Forth Valley Sensory Centre
Our history group visited the Japanese Garden at Cowden Castle this week and had an excellent time. The weather was cold but clear and the rejuvinated garden is a real delight.
The gardens were laid out in 1908 by Miss Isabella ‘Ella’ Christie following her return from travels around the globe. She employed Taki Handa, a Japanese Garden expert from Nagoya, but then studying in England, to design the garden.
Throughout the life of the Japanese Garden and the life of Miss Ella Christie, great efforts to have the garden looked after by Japanese experts were made. One such expert was Shinzaburo Matsuo who had lost his family in an earthquake and came to Scotland to care for the Japanese Garden. Respelendant in his traditional kimono, he was affectionately known as ‘The Emperor’ and is buried in a local churchyard.
Sadly the Japanese Garden was a victim of vandalism in 1963. The teahouses burnt and the lanterns pushed into the water.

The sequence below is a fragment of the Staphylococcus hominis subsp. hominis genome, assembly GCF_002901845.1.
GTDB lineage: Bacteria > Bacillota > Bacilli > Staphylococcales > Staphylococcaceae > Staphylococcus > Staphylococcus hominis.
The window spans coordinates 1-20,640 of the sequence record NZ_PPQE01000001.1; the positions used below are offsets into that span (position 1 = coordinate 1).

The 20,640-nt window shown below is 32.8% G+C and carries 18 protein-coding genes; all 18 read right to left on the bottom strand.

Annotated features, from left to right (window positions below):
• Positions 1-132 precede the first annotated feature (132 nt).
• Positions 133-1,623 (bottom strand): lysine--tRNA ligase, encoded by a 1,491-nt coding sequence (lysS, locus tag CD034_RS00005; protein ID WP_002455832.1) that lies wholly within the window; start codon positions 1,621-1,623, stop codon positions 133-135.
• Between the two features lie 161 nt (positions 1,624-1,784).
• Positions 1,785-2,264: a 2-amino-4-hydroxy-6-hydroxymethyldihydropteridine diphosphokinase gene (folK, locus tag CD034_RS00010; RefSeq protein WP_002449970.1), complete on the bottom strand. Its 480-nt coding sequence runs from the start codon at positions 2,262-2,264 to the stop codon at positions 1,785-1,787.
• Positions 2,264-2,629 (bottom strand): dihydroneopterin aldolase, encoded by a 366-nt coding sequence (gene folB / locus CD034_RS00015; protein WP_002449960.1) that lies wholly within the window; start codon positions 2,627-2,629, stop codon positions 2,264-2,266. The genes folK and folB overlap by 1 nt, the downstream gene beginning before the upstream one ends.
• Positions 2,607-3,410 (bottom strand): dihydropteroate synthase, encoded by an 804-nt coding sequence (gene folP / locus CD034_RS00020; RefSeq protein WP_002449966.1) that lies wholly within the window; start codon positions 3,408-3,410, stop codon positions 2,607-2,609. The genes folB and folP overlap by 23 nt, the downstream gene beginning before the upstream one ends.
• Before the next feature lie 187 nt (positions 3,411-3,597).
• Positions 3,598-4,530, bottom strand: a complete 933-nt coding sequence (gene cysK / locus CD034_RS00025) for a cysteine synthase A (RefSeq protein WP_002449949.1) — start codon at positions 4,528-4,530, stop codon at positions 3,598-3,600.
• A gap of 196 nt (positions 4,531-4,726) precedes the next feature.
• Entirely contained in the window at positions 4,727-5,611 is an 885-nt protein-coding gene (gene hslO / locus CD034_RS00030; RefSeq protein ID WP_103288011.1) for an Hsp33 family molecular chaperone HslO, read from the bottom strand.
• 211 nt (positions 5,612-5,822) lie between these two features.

The place became extremely overgrown. The garden was ignored until 2008 when it was handed over to Miss Christie’s great great niece Sarah Stewart. Taki Handa’s granddaughter visted in 2010 and serious restoration started in 2013.
The Japanese Garden is still not yet complete. However, the missing pieces of the lanterns have been recovered from the loch. The bridges have been rebuilt, hedges and overgrown weeds cleared and lots of new planting has taken place.
Yo can visit the garden, wednesday to sunday, 11am-4pm. There is a tea room and a woodland walk as well as the garden perimeter walk. Paths are still under construction but largely accessible.